Disclaimer: this article contains spoilers for Mowgli: Legend of the Jungle.
Just two years after Disney’s live action remake of The Jungle Book, directed by Jon Favreau, Netflix has expanded its tendrils into the story with Mowgli: Legend of the Jungle, directed by Andy Serkis. Serkis’s Mowgli is a much darker take on Rudyard Kipling’s original narrative, and an even farther departure from the animated 1967 film.
Mowgli demonstrates the fundamental flaw with identity politics and the importance of value-based identity over holding to your identity. The fundamental question in this version of the Jungle Book story, more so than other versions, is whether Mowgli is a man or a wolf. Though born a human, he was raised as a wolf, and has fought to hold his own place as a true wolf.
The climax of the movie begins when Mowgli is expelled from the jungle and sent to the village. He doesn’t understand the language (unsurprising as he’s never heard it before) but still tries, after some resistance, to fit in with the men. He bonds with the white hunter as a result of their shared history with Shere Khan, but remains cautious.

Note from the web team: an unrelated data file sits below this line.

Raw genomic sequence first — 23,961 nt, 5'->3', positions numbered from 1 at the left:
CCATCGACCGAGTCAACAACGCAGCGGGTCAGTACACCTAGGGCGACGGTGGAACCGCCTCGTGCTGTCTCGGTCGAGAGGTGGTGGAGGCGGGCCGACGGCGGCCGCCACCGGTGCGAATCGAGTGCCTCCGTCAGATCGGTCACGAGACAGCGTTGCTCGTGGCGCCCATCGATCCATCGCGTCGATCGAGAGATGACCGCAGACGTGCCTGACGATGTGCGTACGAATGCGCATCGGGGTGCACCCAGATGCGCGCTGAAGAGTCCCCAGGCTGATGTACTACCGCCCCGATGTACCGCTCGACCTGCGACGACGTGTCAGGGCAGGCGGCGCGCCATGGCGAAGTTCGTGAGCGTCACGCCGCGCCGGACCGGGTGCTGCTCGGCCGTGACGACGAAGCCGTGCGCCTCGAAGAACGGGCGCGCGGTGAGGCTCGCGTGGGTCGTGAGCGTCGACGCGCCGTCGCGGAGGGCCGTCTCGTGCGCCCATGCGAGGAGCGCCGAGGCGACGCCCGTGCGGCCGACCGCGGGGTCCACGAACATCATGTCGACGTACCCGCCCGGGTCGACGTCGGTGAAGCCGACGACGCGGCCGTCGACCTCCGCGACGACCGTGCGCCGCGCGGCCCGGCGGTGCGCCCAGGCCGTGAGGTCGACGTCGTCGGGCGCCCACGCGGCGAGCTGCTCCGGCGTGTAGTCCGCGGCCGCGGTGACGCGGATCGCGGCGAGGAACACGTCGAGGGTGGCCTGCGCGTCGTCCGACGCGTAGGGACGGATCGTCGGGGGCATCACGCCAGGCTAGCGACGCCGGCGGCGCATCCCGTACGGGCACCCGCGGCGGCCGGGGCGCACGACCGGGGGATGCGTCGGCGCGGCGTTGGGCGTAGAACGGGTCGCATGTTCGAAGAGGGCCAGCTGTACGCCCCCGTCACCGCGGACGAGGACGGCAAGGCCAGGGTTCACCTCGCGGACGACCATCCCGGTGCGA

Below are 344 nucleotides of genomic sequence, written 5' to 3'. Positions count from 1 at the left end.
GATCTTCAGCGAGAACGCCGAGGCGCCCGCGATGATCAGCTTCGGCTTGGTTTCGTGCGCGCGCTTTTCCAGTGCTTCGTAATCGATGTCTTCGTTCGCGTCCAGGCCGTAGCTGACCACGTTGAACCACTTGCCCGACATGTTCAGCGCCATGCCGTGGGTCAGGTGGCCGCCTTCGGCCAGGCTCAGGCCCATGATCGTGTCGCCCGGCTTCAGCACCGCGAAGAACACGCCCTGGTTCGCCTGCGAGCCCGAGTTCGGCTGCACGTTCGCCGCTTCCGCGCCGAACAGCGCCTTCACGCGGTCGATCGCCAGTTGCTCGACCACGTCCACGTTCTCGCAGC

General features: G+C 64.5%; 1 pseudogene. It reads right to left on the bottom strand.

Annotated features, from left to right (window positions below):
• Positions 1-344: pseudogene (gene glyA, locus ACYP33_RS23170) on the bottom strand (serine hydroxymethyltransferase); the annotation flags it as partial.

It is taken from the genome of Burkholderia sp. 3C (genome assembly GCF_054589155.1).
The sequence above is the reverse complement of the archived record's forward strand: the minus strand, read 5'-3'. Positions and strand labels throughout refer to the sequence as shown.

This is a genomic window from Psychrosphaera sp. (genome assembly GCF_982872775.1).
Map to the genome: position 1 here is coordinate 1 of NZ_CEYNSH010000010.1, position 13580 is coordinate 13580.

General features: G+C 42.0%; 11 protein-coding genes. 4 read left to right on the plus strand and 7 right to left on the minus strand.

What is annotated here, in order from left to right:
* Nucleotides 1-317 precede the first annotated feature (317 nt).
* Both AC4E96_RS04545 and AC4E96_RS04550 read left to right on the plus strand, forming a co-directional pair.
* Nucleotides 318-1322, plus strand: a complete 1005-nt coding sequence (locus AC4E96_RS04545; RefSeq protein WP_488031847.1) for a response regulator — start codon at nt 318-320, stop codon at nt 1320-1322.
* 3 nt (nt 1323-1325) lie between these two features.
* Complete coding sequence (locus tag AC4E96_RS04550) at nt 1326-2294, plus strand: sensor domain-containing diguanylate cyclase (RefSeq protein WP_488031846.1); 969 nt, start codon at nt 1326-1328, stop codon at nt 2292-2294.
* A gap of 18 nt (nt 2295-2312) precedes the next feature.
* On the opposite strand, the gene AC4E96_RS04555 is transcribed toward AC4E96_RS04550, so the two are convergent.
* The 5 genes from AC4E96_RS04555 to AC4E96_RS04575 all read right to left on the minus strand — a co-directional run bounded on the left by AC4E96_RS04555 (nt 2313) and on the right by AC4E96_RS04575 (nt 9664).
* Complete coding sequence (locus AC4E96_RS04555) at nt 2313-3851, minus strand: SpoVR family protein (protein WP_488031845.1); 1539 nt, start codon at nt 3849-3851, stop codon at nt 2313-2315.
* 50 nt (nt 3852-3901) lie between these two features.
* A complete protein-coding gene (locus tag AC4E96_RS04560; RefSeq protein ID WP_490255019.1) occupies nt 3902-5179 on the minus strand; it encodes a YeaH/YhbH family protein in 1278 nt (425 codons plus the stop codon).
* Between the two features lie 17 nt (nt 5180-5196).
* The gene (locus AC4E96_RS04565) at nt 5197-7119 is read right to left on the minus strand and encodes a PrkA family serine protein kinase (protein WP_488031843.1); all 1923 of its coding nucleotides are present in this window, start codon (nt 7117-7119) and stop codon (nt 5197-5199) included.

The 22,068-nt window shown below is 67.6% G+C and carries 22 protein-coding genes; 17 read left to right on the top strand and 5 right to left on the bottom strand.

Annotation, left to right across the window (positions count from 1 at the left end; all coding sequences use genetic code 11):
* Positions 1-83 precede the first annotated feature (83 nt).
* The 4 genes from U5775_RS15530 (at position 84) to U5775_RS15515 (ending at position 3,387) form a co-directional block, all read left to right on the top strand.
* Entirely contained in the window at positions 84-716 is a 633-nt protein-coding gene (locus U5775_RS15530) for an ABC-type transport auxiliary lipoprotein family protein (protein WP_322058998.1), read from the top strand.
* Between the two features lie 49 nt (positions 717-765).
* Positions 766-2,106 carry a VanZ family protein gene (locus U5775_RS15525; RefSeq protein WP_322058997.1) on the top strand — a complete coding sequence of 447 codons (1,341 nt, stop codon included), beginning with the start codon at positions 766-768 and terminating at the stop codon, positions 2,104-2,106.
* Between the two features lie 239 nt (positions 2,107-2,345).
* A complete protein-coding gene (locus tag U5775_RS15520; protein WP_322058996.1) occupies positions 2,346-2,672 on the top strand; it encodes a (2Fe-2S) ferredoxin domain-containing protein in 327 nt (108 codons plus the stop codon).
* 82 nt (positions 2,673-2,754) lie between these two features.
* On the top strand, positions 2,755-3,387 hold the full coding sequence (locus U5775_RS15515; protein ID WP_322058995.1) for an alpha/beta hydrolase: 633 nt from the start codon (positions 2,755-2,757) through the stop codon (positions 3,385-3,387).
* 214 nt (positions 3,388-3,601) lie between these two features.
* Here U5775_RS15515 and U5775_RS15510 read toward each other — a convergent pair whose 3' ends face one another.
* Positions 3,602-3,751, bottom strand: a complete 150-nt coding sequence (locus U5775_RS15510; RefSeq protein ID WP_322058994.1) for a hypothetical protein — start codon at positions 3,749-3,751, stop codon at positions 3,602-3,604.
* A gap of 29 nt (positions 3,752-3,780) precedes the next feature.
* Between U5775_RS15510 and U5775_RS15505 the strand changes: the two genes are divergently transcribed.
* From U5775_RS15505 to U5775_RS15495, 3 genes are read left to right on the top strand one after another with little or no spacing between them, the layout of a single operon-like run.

Mowgli is explicit in acknowledging that he isn’t all man or all wolf, but something in between. This is the kind of nuance with which conservatives are comfortable. Mowgli is able to embrace what progressives might call his “identity” as a man, not shying away from all that entails—namely, running on two legs, and using a knife to fight Shere Khan, rather than his teeth and “claws” like might be expected of him if he really were a wolf.
Mowgli tries for a time to be all man, befriending the hunter. But ultimately, his values are incompatible with the man village. This is clearest when Mowgli discovers that the hunter killed his best friend, the albino wolf Bhoot. Having been practicing with the knife, and becoming more immersed in human culture, it is not until he sees his dead friend that he realizes fitting in with his so-called “identity” would mean rejecting his values.
Mowgli chooses to give his allegiance to the Jungle, not to the Village of Man, yet acknowledges his past, embracing it and determining how it fits with his values. He uses the knife to fight Shere Khan but does not embrace the message of the Hunter who gave him the knife. In short, he embraces what Russell Kirk would call “affection for the proliferating variety and mystery of human existence,” or, one might say, “wolf existence.”
Acknowledging that one comes from a particular ethnic or religious background or that one’s gender affects one’s life is not an embrace of identity politics. We should instead determine what values will guide us, and hold fast to those, rather than allowing ourselves to be buffeted by whatever our culture says we should believe based on our gender or the color of our skin.